Some disappointment, self-loathing, and self-lashing is inevitable—at least temporarily. It doesn’t feel much better if others are responsible and you’ve been fired, ghosted, or dumped. The response is different—rejection and ridicule—but no less intense or debilitating. Part of a positive mindset involves self-compassion and forgiving yourself.

Aspiring comedians and actors suffer rejection and humiliation all the time. Just as you would to a friend, treating yourself with kindness improves resilience. Accept that you’re doing the best you can. For some, self-esteem can be strengthened through meditation and mindfulness. Others prefer collective optimism. Massachusetts citizens gained solidarity after the 2013 marathon bombings with the unifying phrase “Boston Strong.” There is no universal panacea.

5. When It’s Gone, Move On.

When Novak Djokovic won the French Open and became the highest-achieving male tennis player, he shared his winning formula that is as useful on as off the court. He urged us to “live in the present, forget the past as the future will just happen.” When he misses a tie-breaker, game, or match point, the moment is gone. There’s no time for negative narratives, dwelling on mistakes and what should have been.

Psychological distance is immediately placed between the error and the next move. The mind is at the baseline, preparing to receive the next opportunity. John McEnroe understands the danger of an all-consuming win/lose mentality: “Measure your success by how much you evolve, not necessarily how much you win.” The ability to compartmentalize loss reduces severe side effects.

6. Reflect, Relearn, and Reset.

Companies conduct post-mortems to identify sources of error and prevent similar mistakes. It’s a crucial step toward growth and recovery. “Failure is the opportunity to begin again more intelligently,” said Henry Ford.

In the 1990s, Apple faced bankruptcy until Steve Jobs strategically narrowed its products to the iMac, iPod, iPhone, and MacBook. The rest is history. Similarly, Netflix started as a DVD rental-by-mail service and leaders faced a crisis as the market declined; they transitioned into a streaming service. Individuals can learn from any situation and redefine the meaning of success.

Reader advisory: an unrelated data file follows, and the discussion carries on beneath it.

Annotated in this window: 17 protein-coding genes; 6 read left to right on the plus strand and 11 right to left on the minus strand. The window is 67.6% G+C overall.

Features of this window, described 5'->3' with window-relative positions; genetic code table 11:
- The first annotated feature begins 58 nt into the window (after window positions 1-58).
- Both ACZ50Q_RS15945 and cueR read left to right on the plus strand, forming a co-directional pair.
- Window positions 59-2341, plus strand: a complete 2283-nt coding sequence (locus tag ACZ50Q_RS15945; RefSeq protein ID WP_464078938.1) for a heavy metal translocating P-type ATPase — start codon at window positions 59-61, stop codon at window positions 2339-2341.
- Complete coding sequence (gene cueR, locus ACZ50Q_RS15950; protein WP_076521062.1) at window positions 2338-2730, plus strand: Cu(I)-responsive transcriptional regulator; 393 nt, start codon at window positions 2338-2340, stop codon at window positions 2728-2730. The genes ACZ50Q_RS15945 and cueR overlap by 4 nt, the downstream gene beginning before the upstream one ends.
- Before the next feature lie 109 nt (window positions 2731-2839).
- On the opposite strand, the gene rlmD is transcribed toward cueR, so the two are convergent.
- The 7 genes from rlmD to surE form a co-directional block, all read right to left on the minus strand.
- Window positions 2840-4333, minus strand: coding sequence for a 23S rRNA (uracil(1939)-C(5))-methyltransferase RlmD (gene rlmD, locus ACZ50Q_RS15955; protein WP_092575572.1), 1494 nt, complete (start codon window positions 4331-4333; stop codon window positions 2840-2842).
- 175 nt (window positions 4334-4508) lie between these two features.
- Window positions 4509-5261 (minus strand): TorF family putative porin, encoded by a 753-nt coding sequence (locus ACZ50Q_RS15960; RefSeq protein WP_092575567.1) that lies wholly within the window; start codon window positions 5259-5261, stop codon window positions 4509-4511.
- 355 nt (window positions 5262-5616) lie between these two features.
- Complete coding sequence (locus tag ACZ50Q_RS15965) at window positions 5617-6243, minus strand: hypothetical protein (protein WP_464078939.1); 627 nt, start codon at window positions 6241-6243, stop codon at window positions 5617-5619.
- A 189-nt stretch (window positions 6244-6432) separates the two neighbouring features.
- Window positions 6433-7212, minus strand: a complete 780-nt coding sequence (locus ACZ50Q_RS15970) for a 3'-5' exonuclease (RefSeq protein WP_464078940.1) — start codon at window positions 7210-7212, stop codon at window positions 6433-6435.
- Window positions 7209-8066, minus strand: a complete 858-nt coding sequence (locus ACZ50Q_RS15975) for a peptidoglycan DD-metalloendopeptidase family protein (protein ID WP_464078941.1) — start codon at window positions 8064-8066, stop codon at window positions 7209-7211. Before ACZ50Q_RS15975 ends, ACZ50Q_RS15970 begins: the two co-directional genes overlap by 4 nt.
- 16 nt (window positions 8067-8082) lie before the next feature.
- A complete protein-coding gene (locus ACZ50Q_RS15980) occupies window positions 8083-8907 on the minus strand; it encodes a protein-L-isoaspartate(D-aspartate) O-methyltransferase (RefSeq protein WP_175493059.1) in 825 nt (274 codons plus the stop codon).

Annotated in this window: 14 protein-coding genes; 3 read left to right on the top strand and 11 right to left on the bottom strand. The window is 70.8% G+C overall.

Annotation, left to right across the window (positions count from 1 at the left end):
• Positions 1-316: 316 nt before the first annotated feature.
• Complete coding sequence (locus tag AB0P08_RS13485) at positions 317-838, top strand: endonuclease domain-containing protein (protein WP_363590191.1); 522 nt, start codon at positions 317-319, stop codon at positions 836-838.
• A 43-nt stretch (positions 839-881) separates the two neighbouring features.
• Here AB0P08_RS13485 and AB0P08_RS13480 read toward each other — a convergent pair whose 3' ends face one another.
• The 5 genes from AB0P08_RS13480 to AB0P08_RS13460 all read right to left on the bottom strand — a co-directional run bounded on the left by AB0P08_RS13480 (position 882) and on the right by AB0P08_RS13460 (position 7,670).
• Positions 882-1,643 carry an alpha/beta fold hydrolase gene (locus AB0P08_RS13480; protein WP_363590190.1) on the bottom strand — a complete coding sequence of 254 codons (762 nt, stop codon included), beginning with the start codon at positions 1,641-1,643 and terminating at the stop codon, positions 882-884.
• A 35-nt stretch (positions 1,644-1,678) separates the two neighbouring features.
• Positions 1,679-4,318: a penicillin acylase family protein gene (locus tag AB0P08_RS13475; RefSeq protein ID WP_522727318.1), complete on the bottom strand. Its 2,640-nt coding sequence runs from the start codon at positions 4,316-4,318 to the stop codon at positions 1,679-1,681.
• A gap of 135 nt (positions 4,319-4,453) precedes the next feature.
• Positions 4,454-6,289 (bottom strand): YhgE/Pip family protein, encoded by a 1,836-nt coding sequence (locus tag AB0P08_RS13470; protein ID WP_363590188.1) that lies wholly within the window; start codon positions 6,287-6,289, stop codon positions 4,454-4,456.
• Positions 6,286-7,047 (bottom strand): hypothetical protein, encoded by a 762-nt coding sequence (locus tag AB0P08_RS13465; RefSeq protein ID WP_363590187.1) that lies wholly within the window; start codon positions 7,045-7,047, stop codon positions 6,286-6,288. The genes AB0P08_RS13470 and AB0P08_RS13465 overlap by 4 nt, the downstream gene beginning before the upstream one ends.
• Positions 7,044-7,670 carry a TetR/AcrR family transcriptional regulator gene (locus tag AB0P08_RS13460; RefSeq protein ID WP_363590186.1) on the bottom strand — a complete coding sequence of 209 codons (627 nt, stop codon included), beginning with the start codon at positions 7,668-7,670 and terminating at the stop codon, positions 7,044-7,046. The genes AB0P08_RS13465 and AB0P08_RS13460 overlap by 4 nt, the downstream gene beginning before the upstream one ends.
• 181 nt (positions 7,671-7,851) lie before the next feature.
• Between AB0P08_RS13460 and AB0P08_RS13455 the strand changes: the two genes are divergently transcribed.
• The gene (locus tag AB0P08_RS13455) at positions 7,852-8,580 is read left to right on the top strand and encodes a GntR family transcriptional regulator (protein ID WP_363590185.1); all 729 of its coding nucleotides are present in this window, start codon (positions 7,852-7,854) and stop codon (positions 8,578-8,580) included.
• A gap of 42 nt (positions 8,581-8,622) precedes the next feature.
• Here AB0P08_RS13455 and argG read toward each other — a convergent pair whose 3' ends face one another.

Resetting goals is a powerful way to refocus energy and motivation. “The secret to change is to focus all of your energy not on fighting the old, but on building the new,” said Socrates.

7. Recalibrate Expectations.

Mistakes hurt as we worry about social, political, religious, and career repercussions. When we’re preoccupied with smashing the competition, winning a medal, or securing a promotion, excessive tunnel vision sets in. You need a pressure valve or method of release to regulate anxiety in these scenarios. Wharton professor Adam Grant advocates a “challenge network” to provide a buffer zone that insulates against poor decisions.

Losing face is an inevitable part of life, whether in business, sports, or relationships. It’s how you respond to challenges that define your character and success. It can be tough to reach out to empathetic others for guidance.

Oprah Winfrey got it right when she said, “Surround yourself with those who only lift you higher.” It’s too easy to criticize and condemn, usually serving the critic more than the criticized.

Armed with these behavioral strategies, you can reframe losses more easily as opportunities — and in time, even stories to tell others. This is merely a stepping stone toward a better, smarter, and more robust you.